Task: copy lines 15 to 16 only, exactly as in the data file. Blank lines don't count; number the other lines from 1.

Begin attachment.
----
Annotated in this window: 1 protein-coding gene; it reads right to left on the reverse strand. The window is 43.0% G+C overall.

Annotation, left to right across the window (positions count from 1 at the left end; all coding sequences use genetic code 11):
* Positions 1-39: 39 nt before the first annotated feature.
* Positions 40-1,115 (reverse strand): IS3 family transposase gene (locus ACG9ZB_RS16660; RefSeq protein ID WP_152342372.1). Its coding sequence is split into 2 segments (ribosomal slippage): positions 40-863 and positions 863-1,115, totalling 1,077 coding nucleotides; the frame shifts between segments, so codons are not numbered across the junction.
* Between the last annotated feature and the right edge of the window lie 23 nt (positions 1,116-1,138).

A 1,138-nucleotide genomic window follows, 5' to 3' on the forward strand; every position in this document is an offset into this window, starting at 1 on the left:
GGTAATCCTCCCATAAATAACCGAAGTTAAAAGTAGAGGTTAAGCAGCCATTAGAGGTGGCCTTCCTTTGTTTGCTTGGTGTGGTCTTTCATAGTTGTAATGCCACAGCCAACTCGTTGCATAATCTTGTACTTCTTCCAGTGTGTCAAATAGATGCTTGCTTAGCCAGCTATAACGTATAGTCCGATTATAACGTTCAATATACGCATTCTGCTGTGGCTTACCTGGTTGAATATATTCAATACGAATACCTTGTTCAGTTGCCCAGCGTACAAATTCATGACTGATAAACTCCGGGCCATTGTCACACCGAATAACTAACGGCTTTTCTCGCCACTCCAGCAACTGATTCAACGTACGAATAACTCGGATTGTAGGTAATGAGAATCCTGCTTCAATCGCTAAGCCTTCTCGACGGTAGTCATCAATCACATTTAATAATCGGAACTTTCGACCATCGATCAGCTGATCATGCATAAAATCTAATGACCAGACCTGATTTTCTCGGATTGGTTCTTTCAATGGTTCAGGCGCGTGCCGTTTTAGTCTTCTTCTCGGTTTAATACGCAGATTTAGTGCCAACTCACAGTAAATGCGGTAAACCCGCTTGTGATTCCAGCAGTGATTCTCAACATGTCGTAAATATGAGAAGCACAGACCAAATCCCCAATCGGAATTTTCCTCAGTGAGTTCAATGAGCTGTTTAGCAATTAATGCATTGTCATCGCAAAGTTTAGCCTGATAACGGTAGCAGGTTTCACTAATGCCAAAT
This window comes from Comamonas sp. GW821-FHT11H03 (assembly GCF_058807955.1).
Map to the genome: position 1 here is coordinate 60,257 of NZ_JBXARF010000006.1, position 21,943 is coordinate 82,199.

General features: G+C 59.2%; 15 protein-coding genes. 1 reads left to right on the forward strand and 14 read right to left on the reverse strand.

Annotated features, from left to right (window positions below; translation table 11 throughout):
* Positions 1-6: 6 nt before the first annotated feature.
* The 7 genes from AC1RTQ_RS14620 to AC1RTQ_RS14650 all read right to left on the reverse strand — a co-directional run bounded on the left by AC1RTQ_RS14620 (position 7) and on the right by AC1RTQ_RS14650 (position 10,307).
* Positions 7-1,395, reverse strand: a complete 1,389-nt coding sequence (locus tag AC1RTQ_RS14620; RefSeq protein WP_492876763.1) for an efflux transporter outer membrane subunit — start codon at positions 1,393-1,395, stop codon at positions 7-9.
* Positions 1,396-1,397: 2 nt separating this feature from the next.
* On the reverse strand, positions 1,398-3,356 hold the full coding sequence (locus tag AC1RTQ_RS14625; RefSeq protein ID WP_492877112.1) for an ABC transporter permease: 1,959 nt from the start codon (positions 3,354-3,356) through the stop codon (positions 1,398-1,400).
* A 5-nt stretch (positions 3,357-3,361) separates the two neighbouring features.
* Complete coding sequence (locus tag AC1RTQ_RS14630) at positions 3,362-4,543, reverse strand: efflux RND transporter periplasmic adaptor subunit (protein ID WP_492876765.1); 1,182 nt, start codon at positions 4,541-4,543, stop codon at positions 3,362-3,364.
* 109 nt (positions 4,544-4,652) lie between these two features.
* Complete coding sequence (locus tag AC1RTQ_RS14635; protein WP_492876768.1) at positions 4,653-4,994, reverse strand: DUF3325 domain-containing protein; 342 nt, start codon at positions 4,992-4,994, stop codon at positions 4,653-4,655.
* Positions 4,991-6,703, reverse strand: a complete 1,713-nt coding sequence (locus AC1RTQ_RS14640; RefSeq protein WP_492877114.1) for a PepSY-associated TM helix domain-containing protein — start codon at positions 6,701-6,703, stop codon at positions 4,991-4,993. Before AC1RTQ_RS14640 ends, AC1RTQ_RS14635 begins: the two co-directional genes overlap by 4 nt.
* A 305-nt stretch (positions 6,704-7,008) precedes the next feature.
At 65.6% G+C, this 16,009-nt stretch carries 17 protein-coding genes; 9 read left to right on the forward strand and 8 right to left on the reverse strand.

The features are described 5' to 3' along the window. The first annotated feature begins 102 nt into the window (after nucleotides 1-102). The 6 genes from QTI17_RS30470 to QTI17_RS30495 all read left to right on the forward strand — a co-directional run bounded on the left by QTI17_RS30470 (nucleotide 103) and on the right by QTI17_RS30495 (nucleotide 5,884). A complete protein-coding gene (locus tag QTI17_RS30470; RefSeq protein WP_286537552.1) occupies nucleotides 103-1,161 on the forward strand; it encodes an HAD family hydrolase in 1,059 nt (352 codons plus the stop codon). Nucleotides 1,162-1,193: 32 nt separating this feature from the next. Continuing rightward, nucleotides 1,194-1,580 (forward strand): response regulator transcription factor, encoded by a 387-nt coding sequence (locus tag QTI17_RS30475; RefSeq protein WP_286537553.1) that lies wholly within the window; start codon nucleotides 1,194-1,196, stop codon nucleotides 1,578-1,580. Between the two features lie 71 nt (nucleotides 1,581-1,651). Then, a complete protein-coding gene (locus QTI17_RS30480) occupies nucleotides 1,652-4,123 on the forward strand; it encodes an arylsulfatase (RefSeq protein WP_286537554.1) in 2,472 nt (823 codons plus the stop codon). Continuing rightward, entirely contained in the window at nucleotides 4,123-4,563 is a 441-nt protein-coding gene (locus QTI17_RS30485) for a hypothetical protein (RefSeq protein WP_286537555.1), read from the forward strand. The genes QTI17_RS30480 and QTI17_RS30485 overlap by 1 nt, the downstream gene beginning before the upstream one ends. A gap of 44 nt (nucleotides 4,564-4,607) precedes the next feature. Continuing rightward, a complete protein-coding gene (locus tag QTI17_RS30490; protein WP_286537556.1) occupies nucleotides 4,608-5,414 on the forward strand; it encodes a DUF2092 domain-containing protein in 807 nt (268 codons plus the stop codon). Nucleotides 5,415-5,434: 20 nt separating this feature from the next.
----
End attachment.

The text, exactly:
* Positions 1,396-1,397: 2 nt separating this feature from the next.
* On the reverse strand, positions 1,398-3,356 hold the full coding sequence (locus tag AC1RTQ_RS14625; RefSeq protein ID WP_492877112.1) for an ABC transporter permease: 1,959 nt from the start codon (positions 3,354-3,356) through the stop codon (positions 1,398-1,400).